For example, it’s pretty common for me to get outdoors and into my dye jars and pots in between doing a load of laundry. With the laundry room being positioned where it is outside of my home, it’s in proximity to all the elements that I access to do the work.

It only takes me a matter of minutes to put plant materials in a jar or pot for heating or to retrieve a piece of fabric I’ve dyed in a jar of plants out in the sun. My input for the process to happen is minimal compared to that of the natural elements used to facilitate the transformation.



As mentioned previously, foraging and gathering many of the plants used for making dye is something that occurs while my girls and I are out doing other things. I’m always alert for the opportunity to pick up some natural color that has fallen from its source. I do this on nature walks and hikes, but I also do it in parking lots bordered with trees and shrubs when going into dental appointments or while doing other mundane activities.

I’m not assuming you live in an overly natural environment, but there is likely some opportunity there for you to collect some plant parts while you’re going about your regular business. The time and effort used to make dye from plants can be as small or great as you make it.

5. Small scale natural plant dye production represents a return to sensible methods

Now, I don’t want to insinuate that modern humankind hasn’t positively influenced life with technological developments and advancements suitable for the progressing times, but I do believe that there are some areas where ancient methodologies were more sensible. Textile dyeing is one of those areas.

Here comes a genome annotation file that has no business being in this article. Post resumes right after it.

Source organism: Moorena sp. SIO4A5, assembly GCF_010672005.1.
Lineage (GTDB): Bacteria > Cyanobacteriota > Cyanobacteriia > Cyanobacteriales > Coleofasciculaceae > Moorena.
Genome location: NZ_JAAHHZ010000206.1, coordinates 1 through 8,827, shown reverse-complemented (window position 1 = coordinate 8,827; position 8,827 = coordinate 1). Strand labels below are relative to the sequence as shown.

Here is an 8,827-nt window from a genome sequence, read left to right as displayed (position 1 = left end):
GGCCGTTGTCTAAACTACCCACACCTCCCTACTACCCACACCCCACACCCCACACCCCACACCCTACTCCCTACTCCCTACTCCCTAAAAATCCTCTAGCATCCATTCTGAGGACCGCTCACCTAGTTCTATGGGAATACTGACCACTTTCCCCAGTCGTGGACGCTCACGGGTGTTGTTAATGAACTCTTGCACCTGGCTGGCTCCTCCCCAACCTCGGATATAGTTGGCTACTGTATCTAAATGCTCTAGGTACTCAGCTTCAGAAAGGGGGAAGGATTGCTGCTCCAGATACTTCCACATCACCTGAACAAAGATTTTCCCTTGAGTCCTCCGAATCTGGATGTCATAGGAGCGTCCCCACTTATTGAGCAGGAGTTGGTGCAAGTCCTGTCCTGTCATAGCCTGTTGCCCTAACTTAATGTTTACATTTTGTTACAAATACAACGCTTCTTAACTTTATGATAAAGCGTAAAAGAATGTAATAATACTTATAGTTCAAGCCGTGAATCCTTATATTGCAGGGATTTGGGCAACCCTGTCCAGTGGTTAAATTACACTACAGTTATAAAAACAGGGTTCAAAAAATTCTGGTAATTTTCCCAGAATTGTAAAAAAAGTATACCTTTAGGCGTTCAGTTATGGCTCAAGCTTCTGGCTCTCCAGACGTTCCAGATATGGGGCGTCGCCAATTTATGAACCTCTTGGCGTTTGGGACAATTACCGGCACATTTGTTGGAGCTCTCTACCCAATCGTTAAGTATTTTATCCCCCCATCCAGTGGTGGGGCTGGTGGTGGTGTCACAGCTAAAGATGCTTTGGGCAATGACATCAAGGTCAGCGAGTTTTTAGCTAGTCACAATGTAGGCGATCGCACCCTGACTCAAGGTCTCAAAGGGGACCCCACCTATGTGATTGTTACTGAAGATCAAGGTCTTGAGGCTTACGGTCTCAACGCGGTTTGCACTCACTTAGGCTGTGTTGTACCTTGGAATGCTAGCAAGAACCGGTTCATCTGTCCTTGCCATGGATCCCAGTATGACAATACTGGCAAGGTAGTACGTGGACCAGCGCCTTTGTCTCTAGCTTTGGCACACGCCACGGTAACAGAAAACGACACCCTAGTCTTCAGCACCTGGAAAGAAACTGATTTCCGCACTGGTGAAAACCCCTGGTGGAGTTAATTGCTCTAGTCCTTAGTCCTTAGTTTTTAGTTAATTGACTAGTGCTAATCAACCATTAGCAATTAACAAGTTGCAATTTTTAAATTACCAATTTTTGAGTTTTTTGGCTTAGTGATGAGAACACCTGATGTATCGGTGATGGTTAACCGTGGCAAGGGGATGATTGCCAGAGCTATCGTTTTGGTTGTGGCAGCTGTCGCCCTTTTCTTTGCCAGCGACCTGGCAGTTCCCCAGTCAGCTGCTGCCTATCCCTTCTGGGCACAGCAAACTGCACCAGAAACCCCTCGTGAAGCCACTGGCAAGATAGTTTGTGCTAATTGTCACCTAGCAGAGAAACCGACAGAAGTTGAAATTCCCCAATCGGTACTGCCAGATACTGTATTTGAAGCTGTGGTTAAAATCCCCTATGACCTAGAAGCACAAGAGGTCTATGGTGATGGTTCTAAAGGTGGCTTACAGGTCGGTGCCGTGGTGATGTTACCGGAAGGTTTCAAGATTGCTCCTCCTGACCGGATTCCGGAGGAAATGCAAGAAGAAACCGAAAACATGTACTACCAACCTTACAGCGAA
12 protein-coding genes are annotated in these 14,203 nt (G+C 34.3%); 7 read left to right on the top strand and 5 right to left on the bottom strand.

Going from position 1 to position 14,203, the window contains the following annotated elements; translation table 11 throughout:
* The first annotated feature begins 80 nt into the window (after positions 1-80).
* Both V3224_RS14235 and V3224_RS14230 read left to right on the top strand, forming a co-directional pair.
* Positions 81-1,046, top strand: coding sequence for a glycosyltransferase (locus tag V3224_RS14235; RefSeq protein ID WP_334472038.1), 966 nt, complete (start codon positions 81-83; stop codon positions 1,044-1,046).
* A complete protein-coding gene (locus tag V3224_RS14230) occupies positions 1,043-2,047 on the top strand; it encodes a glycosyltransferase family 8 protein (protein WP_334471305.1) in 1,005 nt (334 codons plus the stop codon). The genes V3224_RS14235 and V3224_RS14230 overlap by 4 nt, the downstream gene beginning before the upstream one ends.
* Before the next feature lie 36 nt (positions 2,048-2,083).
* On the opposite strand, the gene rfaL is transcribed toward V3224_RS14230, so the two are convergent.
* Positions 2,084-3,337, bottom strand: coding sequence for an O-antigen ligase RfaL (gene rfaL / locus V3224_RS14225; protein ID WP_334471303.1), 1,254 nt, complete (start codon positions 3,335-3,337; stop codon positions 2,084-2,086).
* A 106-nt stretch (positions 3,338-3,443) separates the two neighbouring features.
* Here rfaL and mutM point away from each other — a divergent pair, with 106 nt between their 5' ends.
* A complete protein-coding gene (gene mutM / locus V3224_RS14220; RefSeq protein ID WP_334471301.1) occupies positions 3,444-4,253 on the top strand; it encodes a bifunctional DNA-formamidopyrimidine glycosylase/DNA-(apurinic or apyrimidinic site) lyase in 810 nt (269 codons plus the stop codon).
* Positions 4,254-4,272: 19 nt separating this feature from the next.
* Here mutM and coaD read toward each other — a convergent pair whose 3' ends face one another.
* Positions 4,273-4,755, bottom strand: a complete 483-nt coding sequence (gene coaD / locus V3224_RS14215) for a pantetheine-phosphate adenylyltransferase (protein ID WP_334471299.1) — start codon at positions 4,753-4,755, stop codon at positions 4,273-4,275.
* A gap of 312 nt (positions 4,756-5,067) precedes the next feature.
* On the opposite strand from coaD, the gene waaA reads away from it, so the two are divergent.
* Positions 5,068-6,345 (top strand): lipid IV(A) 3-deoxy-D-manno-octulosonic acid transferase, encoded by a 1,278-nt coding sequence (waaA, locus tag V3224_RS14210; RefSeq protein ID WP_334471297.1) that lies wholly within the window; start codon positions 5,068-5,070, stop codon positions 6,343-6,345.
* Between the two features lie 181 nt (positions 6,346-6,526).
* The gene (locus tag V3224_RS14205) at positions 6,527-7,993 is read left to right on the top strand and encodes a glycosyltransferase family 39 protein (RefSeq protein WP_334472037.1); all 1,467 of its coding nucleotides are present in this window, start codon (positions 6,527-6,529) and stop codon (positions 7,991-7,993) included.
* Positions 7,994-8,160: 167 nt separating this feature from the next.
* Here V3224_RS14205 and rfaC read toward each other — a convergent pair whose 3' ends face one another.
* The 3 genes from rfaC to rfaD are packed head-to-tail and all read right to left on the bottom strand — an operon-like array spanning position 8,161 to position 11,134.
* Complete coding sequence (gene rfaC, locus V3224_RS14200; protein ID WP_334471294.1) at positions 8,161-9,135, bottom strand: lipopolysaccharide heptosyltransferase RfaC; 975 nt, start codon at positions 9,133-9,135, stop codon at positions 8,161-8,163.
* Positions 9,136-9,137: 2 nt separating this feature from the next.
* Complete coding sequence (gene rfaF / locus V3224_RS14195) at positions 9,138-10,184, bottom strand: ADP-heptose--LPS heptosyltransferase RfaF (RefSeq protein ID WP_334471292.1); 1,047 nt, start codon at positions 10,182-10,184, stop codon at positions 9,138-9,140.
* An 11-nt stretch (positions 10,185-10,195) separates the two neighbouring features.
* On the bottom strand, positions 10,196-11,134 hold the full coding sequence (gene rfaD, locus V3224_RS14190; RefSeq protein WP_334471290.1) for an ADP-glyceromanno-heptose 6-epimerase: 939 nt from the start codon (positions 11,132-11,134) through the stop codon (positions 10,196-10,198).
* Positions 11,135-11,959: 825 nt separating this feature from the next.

Conventional industrial dyeing methods are often sited for their negative environmental impact. These methods are also geared toward the massive apparel market.

Small scale textile dyeing for personal use or otherwise can be achieved without negatively impactful effects. Dye production and disposal techniques do not pose a detriment to waterways. There are some areas of concern pertaining to use of mordants like alum, tin, copper, and iron. Of these four, I have personally only ever used alum and iron, and I hardly ever use those. When I do use them, I don’t do so excessively. I also aim to exhaust mordants in my dye baths to make disposal of the mordant less of an issue.